Trails: Perimeter and Prairie Trails
Hike Location: Wood Lake Nature Center
Geographic Location: Richfield, MN
Length: 2.3 miles
Difficulty: 1/10 (Easy)
Last Hiked: June 2018
Overview: A flat loop featuring a floating wetland boardwalk.
Park Information: http://www.richfieldmn.gov/around-town/wood-lake-nature-center
Google Map: http://www.mappedometer.com/?maproute=695415
Directions to the trailhead: On the south side of Minneapolis, take I-35W to 66th Street (exit 10). Exit and go east on 66th St. Drive 66th St. east 3 blocks to Lake Shore Drive and turn right on Lake Shore Dr. Parking for Wood Lake Nature Center is less than 1 block ahead on the right.
The hike: Located in the heart of suburbia on the south side of Minneapolis, tiny Wood Lake Nature Center offers a green 150 acre oasis in a desert of concrete and steel. The Nature Center dates to 1971, when a recreational lake surrounded by homes was converted to the wetland you see today. In terms of facilities, the Center offers only a small picnic area and an Interpretive Building, which features many interesting exhibits about the wetland and the fauna that call it home.
For hikers, the Center offers 5 trails totaling 3 miles that explore the Center’s wetland, prairie, and forest habitats. The highlight of the trail system is a floating boardwalk that passes over the heart of the wetland. The hike described here forms a figure-eight route with the boardwalk at the pinch of the route, thus allowing you to hike across the boardwalk twice without retracing your steps elsewhere.
|Starting the Perimeter Trail counterclockwise|
From the front of the Interpretive Center, take the paved path to the west (right, as you stand facing the Interpretive Center’s front door) to begin heading counterclockwise on the Perimeter Trail. Open water in the Center’s wetland sits to the left, but the Perimeter Trail stays in the shady woodlands for most of its loop. After passing the picnic area on the right, the short Woodland Loop exits right. The Woodland Loop and Perimeter Trail come back together in 0.1 miles, so you can choose either option you wish. Some large basswood trees live here, and puffy litter from some cottonwood trees covered parts of the trail on my visit.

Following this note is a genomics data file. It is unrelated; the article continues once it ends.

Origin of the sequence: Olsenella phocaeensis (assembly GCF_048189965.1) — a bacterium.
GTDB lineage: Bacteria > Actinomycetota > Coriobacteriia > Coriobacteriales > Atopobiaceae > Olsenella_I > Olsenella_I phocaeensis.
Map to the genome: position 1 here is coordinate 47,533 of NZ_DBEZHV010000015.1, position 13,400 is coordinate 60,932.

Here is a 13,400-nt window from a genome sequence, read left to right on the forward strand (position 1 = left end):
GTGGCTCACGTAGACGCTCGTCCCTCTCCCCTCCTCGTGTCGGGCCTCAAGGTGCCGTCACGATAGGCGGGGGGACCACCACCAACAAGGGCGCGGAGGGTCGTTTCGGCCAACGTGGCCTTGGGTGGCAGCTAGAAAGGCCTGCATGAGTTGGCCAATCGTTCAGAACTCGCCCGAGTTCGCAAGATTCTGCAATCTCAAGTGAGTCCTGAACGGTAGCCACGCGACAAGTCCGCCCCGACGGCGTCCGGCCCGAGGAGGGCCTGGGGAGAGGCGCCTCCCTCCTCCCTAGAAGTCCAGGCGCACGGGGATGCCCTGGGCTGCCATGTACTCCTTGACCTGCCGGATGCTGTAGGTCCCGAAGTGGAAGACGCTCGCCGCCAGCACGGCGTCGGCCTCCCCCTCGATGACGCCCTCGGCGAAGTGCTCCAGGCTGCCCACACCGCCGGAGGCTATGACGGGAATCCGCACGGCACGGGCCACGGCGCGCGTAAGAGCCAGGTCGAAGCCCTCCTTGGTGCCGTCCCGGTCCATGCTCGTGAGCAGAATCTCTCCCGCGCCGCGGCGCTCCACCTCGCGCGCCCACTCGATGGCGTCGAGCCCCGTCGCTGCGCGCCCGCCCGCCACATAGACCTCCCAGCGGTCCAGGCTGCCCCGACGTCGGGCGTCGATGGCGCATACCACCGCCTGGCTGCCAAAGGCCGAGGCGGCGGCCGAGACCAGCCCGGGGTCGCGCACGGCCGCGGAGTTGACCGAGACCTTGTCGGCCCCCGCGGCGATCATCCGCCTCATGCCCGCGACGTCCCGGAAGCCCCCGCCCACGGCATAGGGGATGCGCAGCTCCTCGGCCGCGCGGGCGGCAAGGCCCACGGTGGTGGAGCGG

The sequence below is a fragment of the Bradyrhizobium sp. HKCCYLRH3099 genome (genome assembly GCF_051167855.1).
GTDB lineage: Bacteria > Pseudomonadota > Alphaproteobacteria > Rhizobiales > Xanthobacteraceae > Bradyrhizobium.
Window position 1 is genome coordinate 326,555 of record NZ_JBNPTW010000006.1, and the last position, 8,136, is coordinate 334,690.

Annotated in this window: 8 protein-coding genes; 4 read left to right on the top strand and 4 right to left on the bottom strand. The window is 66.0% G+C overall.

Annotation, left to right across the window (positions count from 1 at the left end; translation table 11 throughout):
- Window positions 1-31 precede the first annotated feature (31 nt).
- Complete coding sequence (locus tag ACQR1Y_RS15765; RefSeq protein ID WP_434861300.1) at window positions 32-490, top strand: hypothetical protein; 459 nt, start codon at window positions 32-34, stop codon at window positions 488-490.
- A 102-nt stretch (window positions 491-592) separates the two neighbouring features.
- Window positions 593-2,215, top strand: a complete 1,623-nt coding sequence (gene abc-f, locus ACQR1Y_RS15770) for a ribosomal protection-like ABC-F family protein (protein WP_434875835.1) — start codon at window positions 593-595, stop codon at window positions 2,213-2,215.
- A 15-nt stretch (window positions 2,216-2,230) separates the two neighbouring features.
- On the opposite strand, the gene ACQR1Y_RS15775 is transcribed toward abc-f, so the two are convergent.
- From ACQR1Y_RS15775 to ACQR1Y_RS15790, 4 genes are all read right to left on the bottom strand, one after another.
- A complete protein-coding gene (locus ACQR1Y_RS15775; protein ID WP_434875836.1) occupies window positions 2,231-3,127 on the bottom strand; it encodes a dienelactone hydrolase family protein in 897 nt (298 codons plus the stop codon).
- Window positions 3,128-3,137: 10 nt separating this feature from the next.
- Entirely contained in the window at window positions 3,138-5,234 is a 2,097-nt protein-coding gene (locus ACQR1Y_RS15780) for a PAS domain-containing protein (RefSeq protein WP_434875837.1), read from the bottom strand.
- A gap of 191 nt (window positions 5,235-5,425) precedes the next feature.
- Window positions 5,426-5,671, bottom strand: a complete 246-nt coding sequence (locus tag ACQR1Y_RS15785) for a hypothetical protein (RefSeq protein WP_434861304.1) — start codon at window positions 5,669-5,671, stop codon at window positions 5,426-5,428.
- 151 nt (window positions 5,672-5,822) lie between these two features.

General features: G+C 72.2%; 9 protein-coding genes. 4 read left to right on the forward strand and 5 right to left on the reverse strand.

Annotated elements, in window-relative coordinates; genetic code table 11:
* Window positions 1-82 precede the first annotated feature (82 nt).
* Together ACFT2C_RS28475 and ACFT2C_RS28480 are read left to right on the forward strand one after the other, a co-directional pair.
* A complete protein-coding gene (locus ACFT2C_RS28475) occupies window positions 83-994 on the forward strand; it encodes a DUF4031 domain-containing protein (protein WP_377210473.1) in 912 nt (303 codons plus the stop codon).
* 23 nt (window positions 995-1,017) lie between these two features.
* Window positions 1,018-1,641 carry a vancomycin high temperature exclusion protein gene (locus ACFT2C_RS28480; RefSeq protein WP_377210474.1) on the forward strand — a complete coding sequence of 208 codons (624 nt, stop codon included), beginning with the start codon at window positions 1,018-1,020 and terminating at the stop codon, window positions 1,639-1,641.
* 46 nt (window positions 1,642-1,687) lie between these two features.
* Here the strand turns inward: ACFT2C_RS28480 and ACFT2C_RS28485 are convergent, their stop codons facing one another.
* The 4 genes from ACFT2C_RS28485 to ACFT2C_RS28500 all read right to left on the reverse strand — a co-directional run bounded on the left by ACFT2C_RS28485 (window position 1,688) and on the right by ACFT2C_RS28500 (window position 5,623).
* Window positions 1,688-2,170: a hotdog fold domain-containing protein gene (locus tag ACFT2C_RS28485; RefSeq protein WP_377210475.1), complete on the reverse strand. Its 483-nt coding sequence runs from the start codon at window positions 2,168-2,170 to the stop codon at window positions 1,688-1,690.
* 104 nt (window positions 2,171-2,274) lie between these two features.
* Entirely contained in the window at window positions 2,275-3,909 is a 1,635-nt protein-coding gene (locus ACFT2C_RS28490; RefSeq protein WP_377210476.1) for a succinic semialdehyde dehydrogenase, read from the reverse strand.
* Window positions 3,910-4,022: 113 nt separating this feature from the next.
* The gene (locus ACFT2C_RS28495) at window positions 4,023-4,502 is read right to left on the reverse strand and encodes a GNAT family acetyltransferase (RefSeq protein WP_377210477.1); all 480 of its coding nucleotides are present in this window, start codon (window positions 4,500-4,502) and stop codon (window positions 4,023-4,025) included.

The trail continues through a narrow strip of woods on a southwest course. At 0.4 miles, you reach a trail intersection where you need to turn left to head for the floating boardwalk. Soon you reach the edge of the open water, and a nice view of the Interpretive Center and some tall condominiums emerges over the wetland. As this view indicates, the sights and sounds of suburbia are everywhere on this hike; they include these buildings, surrounding houses, adjacent I-35W, and a nearby airport. Thus, while Wood Lake Nature Center offers a flat and pleasant hike, it is not the place to come for quiet and solitude.
|Interpretive Center and condominiums across wetland|
Near 0.5 miles, you reach the floating boardwalk. The boardwalk passes over open water, and its floating construction means that you have to step carefully to keep your balance. The water is only a couple of feet deep, but I had no trouble crossing the boardwalk despite my lack of balance and physical coordination. I spotted a beaver swimming in the water while walking across the boardwalk.
At the east end of the boardwalk, trails go left and right. Going left takes you directly back to the Interpretive Center, and this hike will go that way a little later. For now, turn right to explore the southern end of the wetland. The wide dirt trail stays in the edge of the forest with the wetland on your right and some private residences on your left.
|View from south end of wetland|
At 1.1 miles, you reach the south end of the wetland. A bench here gives a nice northward view over the length of the wetland. Just past the bench, the path forks with the Perimeter Trail going left and the Prairie Trail going right. The two trails come back together on the west side of the wetland, so you can choose either option here. Because most of this hike has stayed in the woods so far, I chose to take the right option and hike through the prairie.
|Hiking over the causeway|
The Prairie Trail passes through its namesake prairie before heading over a narrow causeway in the wetland. I saw a lot of birds on this part of the hike, including redwinged blackbirds, a family of Canada geese, a family of mallard ducks, and some egrets. At 1.7 miles, you rejoin the Perimeter Trail. Angle right to head back to the floating the boardwalk, and cross the floating boardwalk for a second time.
|Hiking through the woods|
Upon reaching the east end of the boardwalk for a second time, choose the option going left. The wide dirt trail stays in the woods as it heads up the northeast side of the open water. Soon the parking area comes into view ahead. The trail surface turns back to asphalt as the trail curves left to return you to the Interpretive Center, thus completing the hike.